How does Dorothy finds her way home in 2049 America?
At the beginning of the 1939 classic film “The Wizard of Oz”, Dorothy is miserable in the Black & White world of depression-era Kansas. By the time she is swept away by a tornado, her archenemy, Agnes Gulch, has condemned her dog to die. Yet, she spends her entire time in the Land of Oz whining about going home. Why?
Home is more than the roof under which you reside. And it’s more than the comforts you might enjoy there. Home is a place where you are known, respected and loved. It’s a place where your interactions with neighbors and friends are reciprocal. It’s where your beliefs and concerns are shared.
In the dystopian remains of 2049 America, the protagonist of my new book, Diana, has no home to speak of. She’s a military officer and the daughter of a U.S. Air Force general. She has moved around so much that she has no sense of community — of shared concerns with those around her.
Her world offers some stark choices. Life is comfortable, or perhaps luxurious, in the podosphere – 15 walled cities where 90% of the population lives. However, to live there you must have a chip implanted at the base of your neck. It observes your responses to your environment by measuring enzymes and hormones much like the thumbs up or thumbs down button in social media. It also monitors your activities and creates a culture index that determines your future opportunities. It’s Alexa on steroids. It’s Big Brother made real.
Artificial intelligence has taken most low-skill and middle-skill jobs away. First it was truck-drivers and call center operators; then it was accountants and lawyers. Those still able to ply their trades are those who learn to utilize advanced technology: surgeons who can utilize artificial intelligence and nanotechnology and those who can design and implement the new technology.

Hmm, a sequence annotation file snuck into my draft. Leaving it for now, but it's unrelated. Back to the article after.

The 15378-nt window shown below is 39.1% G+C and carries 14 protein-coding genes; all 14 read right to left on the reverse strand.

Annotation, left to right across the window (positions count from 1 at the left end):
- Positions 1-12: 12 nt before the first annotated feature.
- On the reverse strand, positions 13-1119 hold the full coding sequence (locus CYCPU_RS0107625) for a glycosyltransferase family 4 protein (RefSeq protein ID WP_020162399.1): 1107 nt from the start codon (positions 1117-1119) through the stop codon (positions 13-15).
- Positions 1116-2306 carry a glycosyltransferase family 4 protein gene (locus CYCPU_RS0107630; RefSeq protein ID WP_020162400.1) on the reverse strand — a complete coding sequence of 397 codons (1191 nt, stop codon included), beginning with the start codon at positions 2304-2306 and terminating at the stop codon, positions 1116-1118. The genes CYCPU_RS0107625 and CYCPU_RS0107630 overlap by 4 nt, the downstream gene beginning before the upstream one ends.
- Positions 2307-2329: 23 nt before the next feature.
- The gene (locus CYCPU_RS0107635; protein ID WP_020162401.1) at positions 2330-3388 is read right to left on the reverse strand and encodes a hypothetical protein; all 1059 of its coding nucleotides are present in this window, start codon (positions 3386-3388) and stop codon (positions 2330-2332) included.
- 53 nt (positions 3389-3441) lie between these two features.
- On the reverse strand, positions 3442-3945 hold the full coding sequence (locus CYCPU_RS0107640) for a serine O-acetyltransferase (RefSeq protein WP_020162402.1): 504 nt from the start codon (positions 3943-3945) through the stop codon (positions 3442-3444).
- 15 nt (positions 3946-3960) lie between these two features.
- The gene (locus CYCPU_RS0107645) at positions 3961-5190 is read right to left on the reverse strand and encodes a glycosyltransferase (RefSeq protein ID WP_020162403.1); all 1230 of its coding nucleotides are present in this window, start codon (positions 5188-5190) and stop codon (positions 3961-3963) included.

Those elites are well-paid and living in the lap of luxury. The unemployed are living on Universal Basic Income and scorned by the upper crust.
The alternative isn’t much better. Outside the podosphere, the other 10% lives in squalor. Those left behind are the procrastinators and the misfits, living in deplorable little cities and towns (although most cities and towns have been abandoned).
How does Diana decide what to call home? Well, you’ll have to read the book to find out. Here’s what book reviewer Priscilla Bettis had to say, in part, in her Amazon review:
“The world building in this novel is supreme. It’s 2049, and the Space Force is up and running. Cars drive themselves in efficient, bumper-to-bumper traffic systems. Cryogenics is a thing, and so are advanced medical implants. “There are also scary “advancements” in society such as a Culture Index system (similar to current day China’s) in which the party in power controls how citizens behave by tying their behavior to employment opportunities. Every person is monitored via an unobtrusive implant and/or AI personal assistants. “Perhaps the most notable aspect of Calia’s vision of the future is that the US has taken a bold step into socialism. Sixty percent of the masses live off government-guaranteed income, and forty percent of citizens work, live, and play in upscale, fenced-in pods (city-states) where every pod is its own likeminded tribe. (Like a brick-and-mortar Facebook group.) The income gap has never been bigger, and there is no diversity of thought.”
Diana can’t just click her heels three times to get home. She must evaluate where she might belong. She must evaluate what she must do based on who she has become during the adventure that is the plot of the book. She has been transformed. What lessons has she learned and how should she apply them?
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